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Jay Heaps Needs to Change the Revolution's Formation

When the going gets tough, change how you approach the game.

Matthew Emmons-USA TODAY Sports

To be blunt, the New England Revolution are currently playing as a shell of the team that made it to MLS Cup last year. Sure, excuses such as Jermaine Jones’ injury, unjust refereeing decisions, and a dose of bad luck can be tossed around, but the root of the problem lies at a far more fundamental level than any of that.

Dating back to the Open Cup fallout against the Charlotte Independence, a third division side, Jay Heaps’ team has lost five straight games. Call it whatever you want, things need to be changed and positive results aren’t going to occur out of sheer will or perseverance. The going is tough right now and something needs to give.

That something is how the Revs approach the game tactically from the onset. Ever since Heaps took charge in 2011, his teams have largely trotted onto the field in a dynamic 4-2-3-1 formation. In that set up, the back line takes up a relatively deep line, the midfield is tasked with an enormous amount of running, and the lone striker sometimes ends up on an island as he tirelessly pesters the opposition’s defenders.

To be fair, the formation has a lot more complexities than that, but at the core it relies on applying high pressure and leaves the heart of defense ripe for the picking by way of a swift counter attack. So, as the Revs have fallen victim to every cliche of the 4-2-3-1 over the recent weeks, it’s time to trot out a 4-1-3-2 formation much like the U.S. National Team opts for nowadays.

Outside positional changes, the formation addresses the aura of confusion that seems to engulf Revs players on the field nowadays. It simplifies every player’s role and provides far more rigidity and shape than has been apparent in recent weeks. For a position by position breakdown, check out the commentary below (excluding the goalkeeper).

1.) Center Backs: Not much changes for Jose Goncalves and Andrew Farrell, who one has to presume would be the starting center backs. They would continue to play off of each other’s strengths, maintain a close link at all times, and organize those around them.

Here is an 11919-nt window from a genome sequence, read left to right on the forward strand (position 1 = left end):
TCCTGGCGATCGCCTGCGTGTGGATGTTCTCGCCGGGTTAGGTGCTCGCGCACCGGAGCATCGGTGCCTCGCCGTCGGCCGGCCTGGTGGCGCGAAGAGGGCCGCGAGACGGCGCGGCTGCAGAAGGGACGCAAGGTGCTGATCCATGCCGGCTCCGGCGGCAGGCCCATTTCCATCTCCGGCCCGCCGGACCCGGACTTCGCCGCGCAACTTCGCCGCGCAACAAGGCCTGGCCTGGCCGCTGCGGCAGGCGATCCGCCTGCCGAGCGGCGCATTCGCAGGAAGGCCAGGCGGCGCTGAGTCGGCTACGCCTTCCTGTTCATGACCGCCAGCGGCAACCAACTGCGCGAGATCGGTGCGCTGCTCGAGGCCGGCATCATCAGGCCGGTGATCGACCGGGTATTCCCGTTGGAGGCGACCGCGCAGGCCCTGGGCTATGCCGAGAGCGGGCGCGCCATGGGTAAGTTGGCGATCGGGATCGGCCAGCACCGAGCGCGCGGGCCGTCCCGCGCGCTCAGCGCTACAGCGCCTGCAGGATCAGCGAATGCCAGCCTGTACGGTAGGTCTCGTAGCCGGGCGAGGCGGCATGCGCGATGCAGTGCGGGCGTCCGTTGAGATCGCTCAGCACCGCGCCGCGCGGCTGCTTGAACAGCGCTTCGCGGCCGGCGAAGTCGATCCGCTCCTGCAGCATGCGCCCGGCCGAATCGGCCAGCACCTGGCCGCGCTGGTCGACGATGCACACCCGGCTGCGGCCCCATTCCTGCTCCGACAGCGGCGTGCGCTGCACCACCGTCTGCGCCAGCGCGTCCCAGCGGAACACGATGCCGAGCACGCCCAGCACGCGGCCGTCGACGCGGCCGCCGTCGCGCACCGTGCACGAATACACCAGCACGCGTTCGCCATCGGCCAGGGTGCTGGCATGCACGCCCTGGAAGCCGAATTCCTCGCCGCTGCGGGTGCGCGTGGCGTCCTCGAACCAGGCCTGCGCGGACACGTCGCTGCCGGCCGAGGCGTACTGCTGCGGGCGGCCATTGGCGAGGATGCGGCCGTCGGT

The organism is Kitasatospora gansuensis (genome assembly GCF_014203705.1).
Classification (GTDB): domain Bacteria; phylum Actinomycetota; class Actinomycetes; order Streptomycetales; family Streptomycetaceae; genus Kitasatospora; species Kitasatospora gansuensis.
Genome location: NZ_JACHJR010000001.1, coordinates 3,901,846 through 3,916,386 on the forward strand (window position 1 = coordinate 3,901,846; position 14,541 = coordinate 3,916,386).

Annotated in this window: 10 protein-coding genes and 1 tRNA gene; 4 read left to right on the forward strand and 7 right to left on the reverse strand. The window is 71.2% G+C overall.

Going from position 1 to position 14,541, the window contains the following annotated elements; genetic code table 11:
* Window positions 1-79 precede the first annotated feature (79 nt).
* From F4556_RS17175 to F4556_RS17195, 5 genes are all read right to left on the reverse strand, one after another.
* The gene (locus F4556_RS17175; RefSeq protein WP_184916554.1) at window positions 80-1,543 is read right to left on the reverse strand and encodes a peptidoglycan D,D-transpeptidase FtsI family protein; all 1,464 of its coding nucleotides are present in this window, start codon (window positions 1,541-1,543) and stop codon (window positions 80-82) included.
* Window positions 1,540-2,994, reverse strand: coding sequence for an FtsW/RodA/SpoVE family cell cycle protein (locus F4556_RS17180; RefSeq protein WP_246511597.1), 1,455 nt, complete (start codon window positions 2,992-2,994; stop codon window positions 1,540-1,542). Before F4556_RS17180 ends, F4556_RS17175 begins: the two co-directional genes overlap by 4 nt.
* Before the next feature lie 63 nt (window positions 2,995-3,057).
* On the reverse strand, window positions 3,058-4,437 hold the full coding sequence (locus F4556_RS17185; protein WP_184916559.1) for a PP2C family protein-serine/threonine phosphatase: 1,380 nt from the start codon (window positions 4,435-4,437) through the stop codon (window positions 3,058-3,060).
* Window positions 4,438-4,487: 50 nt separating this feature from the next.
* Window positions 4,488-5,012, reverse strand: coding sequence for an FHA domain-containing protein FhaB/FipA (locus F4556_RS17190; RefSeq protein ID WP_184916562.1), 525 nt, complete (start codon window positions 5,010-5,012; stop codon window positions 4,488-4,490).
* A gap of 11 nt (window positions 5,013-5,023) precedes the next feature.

2.) Outside Backs: It’s difficult to discern, but one reason the Revs have been ripped apart by counter attacks in recent weeks is that Chris Tierney and London Woodberry have provided width really high up the field. As they’ve been sucked higher and higher, they’ve left loads of space behind them for strikers to run into. In the 4-1-3-2 they still provide service, but have to stay deeper.

3.) Holding Mid: Rather than having a double-pivot in the heart of midfield that shields the back-line, there would be one holding midfielder whose sole job is to circulate possession and put out fires before they start. This would likely be Scott Caldwell for now, as he has the brains to handle the job himself and not get drawn out of position.

4.) Attack Mid: Picture a midfielder driving at the heart of defense, picking out forward passes, and dribbling out of tight spaces. That’s what the attacking midfielder does in a 4-1-3-2, and Lee Nguyen has the prime skill set to do all of those things. Rather than playing almost as a second striker with few options ahead of him, Nguyen would start deeper and be a creative force.

5.) Wide Midfielders: Instead of staying pinned to the touchline, these wide midfielders tuck in some to help with possession, give space on the overlap, and help alleviate the defensive responsibilities facing the two central midfielders. Kelyn Rowe and Teal Bunbury both have the work rate and brains to work these spots, while Jermaine Jones is a more than ideal candidate to play here upon his return from injury (this is how Jürgen Klinsmann used him in the 2014 World Cup in Brazil).

6.) Strikers: As mentioned at the beginning of this article, Charlie Davies has found himself isolated at times, with no reward for his tireless running. To fix that issue, give the man a partner in Juan Agudelo. Both are on the fringes of the USMNT (Davies not so much as Agudelo, at least for now), and would always have someone to combine with. One drops low for possession, the other runs the channels, and both make runs into the box.

In all, this type of tactical overhaul would be considered monumental for Heaps, as the Revs manager has seldom swayed from his preferred 4-2-3-1 formation. But things aren’t going well right now in New England and you can only try the same thing repeatedly so many times.

The 4-1-3-2 doesn’t even need to be a permanent solution, but its simplicity and sureness is just what the team needs to get out of its current funk. There would be a player dedicated to stop the bleeding on defense (Caldwell), a creative force that pulls the strings (Nguyen), and two wide players who act as modified wingers.

You can think these ideas are brilliant, you can’t despise this theory, but at the bare minimum it’s something different.